Earlier this year, O&Y announced another project that will alter the face of New York. The company has reached an agreement with Gulf and Western Industries Inc., owner of Madison Square Garden, to build a new 22,000-seat arena several blocks from the existing building. Then O&Y will erect 4.5 million square feet of office space on the present Garden site. “The project is still at a very early stage,” said O&Y’s New York spokesman Peter Rosenthal. “It is far too early to talk about costs or completion _ dates.”
s For the time being, Canary Wharf is the major Reichmann project. It was originally conceived in 1984 by American developer G. Ware Travelstead, who lined up a consortium of U.S. and Swiss investment banks to finance the undertaking. He planned to build 8.8 million square feet of office space, 500,000 square feet of retail space and two 400-room hotels on 71 acres of abandoned dockland in East London. The $6.3-billion project, consisting of 24 buildings, will provide office space for 50,000 workers. It is expected to be completed in seven years.
Construction was originally expected to begin in February, 1986, but the project encountered problems. Two major financial backers, Morgan Stanley International and Crédit SuisseFirst Boston, would not permit construction unless the developer had signed up some major tenants. But prospective tenants refused to sign leases until the development was under way. The Reichmanns offered last February to take over the troubled project but were turned down. But
then Morgan Stanley and Crédit Suisse abandoned the development in June, and Travelstead was forced out. At that point Paul Reichmann became involved, negotiating a deal in July with the government agency overseeing the project.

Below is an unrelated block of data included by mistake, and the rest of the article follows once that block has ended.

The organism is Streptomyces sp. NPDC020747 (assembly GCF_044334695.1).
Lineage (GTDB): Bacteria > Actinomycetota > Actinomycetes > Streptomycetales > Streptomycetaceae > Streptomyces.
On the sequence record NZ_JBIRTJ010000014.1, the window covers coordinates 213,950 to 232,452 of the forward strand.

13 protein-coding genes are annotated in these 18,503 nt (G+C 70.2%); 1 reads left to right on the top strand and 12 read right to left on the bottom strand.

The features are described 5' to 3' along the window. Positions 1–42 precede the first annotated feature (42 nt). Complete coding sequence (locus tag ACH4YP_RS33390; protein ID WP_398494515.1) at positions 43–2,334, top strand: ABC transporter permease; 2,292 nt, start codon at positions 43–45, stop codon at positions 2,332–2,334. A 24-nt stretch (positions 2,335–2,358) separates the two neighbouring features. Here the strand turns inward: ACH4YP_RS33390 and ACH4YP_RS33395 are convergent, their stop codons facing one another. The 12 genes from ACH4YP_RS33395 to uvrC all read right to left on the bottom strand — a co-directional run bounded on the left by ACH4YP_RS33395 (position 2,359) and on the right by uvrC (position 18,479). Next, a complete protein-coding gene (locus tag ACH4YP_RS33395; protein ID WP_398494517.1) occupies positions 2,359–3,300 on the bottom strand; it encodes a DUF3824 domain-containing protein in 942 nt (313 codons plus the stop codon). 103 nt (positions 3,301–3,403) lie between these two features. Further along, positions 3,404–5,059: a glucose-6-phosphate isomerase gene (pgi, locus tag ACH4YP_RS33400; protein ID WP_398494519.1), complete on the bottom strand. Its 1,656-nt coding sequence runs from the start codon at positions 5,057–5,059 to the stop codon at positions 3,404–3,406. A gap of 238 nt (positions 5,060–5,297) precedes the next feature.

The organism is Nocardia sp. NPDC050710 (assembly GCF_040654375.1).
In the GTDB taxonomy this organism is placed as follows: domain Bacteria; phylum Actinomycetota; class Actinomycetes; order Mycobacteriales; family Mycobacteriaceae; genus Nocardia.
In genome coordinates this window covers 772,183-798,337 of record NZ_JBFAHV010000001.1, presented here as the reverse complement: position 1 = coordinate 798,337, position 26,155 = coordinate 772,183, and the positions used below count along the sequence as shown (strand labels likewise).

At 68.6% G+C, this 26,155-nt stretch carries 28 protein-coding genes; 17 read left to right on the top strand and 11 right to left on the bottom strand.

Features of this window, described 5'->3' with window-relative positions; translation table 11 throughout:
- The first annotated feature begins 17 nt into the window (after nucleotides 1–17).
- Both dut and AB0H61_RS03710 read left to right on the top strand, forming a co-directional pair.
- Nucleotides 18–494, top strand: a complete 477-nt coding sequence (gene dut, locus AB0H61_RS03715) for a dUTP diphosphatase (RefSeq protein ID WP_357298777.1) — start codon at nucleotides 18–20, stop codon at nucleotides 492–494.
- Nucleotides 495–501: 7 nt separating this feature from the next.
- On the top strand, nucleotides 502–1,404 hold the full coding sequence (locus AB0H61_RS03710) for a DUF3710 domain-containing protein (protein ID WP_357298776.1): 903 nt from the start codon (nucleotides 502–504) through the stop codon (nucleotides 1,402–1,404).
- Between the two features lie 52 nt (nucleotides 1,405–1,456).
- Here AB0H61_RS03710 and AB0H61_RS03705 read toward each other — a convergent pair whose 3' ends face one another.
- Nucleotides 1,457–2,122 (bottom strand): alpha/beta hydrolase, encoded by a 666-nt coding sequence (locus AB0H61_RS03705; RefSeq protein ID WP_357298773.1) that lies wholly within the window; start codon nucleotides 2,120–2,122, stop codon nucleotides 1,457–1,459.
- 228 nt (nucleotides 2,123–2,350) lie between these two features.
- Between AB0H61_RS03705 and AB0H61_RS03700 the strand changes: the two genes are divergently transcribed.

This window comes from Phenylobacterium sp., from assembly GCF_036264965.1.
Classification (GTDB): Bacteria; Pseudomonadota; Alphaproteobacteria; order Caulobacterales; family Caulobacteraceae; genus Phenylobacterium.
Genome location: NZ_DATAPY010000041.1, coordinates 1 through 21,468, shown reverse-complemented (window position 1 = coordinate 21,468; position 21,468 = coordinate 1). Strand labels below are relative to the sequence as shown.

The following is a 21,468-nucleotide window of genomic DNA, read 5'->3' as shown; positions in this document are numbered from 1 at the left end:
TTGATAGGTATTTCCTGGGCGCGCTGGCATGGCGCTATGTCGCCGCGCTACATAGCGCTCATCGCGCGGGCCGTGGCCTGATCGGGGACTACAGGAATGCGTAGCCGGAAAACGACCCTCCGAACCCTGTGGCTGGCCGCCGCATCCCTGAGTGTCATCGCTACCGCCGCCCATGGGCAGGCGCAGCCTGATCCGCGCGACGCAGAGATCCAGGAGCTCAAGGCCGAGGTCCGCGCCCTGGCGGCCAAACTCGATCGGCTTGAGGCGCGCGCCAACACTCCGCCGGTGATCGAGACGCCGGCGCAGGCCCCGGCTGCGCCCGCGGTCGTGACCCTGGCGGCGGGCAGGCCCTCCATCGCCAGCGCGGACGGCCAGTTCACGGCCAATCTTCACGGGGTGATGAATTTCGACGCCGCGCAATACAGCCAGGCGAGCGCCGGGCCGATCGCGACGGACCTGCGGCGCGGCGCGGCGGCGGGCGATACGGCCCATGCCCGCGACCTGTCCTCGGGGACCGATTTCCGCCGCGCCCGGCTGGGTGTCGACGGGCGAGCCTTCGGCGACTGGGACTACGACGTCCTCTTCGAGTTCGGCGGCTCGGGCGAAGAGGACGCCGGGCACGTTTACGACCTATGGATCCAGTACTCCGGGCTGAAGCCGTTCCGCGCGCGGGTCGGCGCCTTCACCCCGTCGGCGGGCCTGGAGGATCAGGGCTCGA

Details of the agreement have still not been released, but according to British press reports O&Y will spend $357 million to acquire 100 per cent of
the Canary Wharf Development Company. The developer must also contribute $945 million toward the cost of new roads and an elevated light rail transit line through the site, which is about five kilometres southeast of the City, the financial heart of London. Reichmann told British journalists: “We will fund it ourselves. We can complete it on our own strength.” Meanwhile, the Reichmanns’ acquisition of Canary Wharf has been hailed as the project’s salvation. Said Archibald Cox Jr., managing director of London-based Morgan Stanley International: “They
are generally considered to be one of the best, if not the best, property developers in North America, and that means the world.”
While continuing to expand their real estate holdings, the Reichmanns have simultaneously moved to enhance the value of their resource holdings. In mid-June, Gulf Canada shareholders approved a complex company restructuring developed by Paul Reichmann, some senior O&Y executives and Merrill Lynch Canada Inc. Prior to this, Gulf Canada was a holding company that was 78.6-per-cent owned by O&Y. The balance was held by the public. A Merrill Lynch senior vice-president, Edmund Clark, said that Gulf, like most holding companies, was trading at a discount to its real value because it contained such diverse assets. “The parts were worth more than the whole,” he said.
Gulf Canada was divided into three companies as a result of the restructuring, and shareholders were given shares in each. Gulf Canada, the holding company, became Gulf Canada Resources Ltd., a pure oil and gas company. Abitibi-Price Inc., the giant newsprint producer, was put into a separate company, while a new company, GW Utilities Ltd., was set up to hold the diverse interests acquired in the Hiram Walker takeover. Clark said that Gulf shares were trading at about $15 before the reorganization was announced. Since then, the value of the investors’ new shares in the three companies has more than doubled.
As for the future, Reichmann watchers predict that the brothers have developed a strategic plan to ensure that their empire outlasts them. Family friend Sarlos said that the entrepreneurial skills of successful real estate developers cannot be institutionalized or readily passed on to the next generation. As a result, the brothers are increasingly shifting their wealth into companies such as Gulf Canada, which can be run profitably by professional managers. Sarlos added that the Reichmanns will continue to take advantage of development opportunities.
Still, if the next generation of the family fails to demonstrate the same genius for real estate, O&Y may eventually become a company that merely operates a portfolio of revenue-generating properties. But with another landmark project, the Canary Wharf, to build, the Reichmann brothers have assured themselves of a place among the giants of real estate development for years to come.